2014 Season Summary
It bears repeating that 2014 was the finest season in the career of Raymon Gaddis. The right-back-made-to-play-left-back by the Philadelphia Union was the team's best defensive player, and in my opinion, second in the team's most valuable player conversation to Vincent Nogueira. The trademark of Gaddis' game is his ability to recover when an opposing rush gets beyond him on his wing. His foot speed is unequaled among his teammates, which makes him indispensable. His two assists notched were a new career high for him in his three seasons thus far.
What Did He Do Right?
Be available. Ray played the most minutes of any outfield player during 2014, with 3,051. In the franchise's brief history, only Sebastien Le Toux in 2011, when he played all 3,600 minutes, played more. He is equally adept on either wing, as he filled in for Sheanon Williams during periods of injury or suspension. His best attribute is his closing speed, allowing him to close in on opposition attackers before they can control the ball. His plus-level athleticism allows for him to make goal-saving tackles in desperate situations, leaving his feet to deftly dispossess opponents of the ball without committing a foul. A noticeable area of improvement from 2013 was Ray's strength. He was less prone to being muscled off of balls, and was more successful in shepherding errant passes over the end line.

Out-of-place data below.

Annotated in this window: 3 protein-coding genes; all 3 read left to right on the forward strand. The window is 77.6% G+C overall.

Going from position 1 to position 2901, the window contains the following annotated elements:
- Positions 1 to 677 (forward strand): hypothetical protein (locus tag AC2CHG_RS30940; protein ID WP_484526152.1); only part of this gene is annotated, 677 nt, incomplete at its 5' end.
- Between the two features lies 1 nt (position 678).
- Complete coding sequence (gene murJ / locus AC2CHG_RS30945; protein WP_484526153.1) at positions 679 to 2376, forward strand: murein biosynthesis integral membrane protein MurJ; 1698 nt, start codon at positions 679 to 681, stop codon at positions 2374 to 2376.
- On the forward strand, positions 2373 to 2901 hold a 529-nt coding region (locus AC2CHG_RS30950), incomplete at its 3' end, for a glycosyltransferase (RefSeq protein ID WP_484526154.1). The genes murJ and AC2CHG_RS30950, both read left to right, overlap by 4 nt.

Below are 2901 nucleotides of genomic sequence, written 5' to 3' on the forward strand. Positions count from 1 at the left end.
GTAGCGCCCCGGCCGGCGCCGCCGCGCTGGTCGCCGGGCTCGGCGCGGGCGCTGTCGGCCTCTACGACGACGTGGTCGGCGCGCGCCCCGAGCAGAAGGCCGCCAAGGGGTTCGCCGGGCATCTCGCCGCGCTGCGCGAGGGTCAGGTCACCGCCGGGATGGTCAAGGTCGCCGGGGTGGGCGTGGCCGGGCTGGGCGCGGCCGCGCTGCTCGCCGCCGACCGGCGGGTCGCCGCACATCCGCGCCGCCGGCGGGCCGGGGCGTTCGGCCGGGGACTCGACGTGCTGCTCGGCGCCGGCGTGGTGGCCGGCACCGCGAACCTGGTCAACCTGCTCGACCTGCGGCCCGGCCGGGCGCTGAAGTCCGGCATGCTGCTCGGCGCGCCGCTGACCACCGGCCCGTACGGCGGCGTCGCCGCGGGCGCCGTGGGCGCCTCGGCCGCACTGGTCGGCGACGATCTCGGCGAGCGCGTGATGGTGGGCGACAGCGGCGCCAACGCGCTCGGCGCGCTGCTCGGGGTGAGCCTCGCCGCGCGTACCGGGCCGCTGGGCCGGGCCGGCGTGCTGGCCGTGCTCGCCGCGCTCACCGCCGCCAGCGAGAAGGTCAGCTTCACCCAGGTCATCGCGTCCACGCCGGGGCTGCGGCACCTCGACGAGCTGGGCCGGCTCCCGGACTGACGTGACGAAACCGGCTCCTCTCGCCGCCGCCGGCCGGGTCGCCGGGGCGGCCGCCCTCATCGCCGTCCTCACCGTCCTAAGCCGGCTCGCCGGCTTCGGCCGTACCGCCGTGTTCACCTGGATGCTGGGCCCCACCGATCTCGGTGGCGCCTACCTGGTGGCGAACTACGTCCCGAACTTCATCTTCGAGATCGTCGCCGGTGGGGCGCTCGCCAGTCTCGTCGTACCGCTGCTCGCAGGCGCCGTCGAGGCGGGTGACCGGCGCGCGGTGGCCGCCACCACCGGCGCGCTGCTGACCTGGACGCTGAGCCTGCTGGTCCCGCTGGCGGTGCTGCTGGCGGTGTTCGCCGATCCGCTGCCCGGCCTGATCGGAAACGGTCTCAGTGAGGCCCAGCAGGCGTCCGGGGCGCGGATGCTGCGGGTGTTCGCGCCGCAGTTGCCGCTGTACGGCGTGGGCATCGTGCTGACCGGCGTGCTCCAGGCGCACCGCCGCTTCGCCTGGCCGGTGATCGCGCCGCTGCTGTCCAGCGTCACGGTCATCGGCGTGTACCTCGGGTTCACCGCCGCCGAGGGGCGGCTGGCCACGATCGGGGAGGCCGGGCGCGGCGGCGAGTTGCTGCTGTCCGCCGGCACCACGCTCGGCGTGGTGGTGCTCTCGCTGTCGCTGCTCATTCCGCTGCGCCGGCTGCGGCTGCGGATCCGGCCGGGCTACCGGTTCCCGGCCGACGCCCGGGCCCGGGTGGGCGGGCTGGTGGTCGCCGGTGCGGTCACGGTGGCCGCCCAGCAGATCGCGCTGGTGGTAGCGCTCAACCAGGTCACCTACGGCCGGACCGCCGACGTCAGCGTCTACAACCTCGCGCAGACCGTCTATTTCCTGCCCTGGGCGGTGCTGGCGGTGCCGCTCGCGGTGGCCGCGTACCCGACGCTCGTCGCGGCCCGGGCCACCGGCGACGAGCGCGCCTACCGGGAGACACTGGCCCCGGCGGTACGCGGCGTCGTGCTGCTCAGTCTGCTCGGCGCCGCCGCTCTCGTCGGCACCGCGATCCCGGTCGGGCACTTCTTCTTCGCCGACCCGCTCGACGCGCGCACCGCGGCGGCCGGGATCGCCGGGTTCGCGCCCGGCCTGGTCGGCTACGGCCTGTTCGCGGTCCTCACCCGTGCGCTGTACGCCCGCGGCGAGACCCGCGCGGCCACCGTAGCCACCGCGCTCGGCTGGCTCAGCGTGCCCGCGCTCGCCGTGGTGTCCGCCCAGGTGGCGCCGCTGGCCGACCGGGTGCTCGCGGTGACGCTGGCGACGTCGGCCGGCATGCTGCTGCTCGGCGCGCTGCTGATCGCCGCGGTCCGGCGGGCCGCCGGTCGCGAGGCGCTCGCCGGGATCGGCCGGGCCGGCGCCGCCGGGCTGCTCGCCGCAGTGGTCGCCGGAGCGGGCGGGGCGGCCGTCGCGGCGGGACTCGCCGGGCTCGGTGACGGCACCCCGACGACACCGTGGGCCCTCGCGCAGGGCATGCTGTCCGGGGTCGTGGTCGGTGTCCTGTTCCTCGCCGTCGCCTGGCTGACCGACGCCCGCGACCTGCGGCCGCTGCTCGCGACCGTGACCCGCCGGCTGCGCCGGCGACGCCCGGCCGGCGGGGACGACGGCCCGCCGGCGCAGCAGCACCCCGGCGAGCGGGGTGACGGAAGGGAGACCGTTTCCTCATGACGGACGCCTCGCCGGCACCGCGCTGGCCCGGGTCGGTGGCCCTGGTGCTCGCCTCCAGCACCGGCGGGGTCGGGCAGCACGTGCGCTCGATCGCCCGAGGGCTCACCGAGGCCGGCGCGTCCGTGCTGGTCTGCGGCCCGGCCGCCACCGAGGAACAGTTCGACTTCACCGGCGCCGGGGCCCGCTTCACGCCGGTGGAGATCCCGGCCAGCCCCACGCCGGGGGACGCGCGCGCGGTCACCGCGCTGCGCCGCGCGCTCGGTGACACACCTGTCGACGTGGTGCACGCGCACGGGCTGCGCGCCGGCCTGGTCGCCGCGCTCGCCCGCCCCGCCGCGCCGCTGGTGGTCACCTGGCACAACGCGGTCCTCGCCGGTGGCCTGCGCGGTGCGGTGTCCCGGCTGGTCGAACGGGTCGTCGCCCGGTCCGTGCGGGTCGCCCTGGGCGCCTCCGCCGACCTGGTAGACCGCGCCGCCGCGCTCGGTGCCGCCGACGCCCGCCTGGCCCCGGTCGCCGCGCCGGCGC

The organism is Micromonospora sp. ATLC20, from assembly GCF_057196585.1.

What Did He Do Wrong?
The lone knock against him comes from his contribution to the offense. He is awkward in his 1-on-1 engagement with defenders when marauding forward, and Gaddis is not a skillful crosser either. The modern game appreciates fullbacks who provide offensive width and an overlapping option with which to achieve such. Ray's position, however, calls for him primarily to prevent goals, not create them. In his assigned position, he is among MLS' best (in this writer's humble opinion).
2014 Most Memorable Moment
He made Sports Illustrated's Team of the Week in Week 3 for his assist on Leo Fernandes' goal against the Crew in Columbus as well as his strong defense, though the result was a Union loss.
Much of Union's goal-concession woes can be linked to their inconsistency of their center backs. The personnel shuffle to Gaddis' right set the stage for disjointed communication and substandard marking understanding. Philadelphia allowed far too many goals to be considered a serious playoff contender. In a season wrought with defensive inconsistency Ray Gaddis was a beacon, giving the team a glimpse of what could be. He'll enter the 2015 season at age 25, and hopefully with some skill development still to do. I would expect him to be a better left-footed crosser of the ball, and position himself better as he works with a hopefully more consistent set of center backs.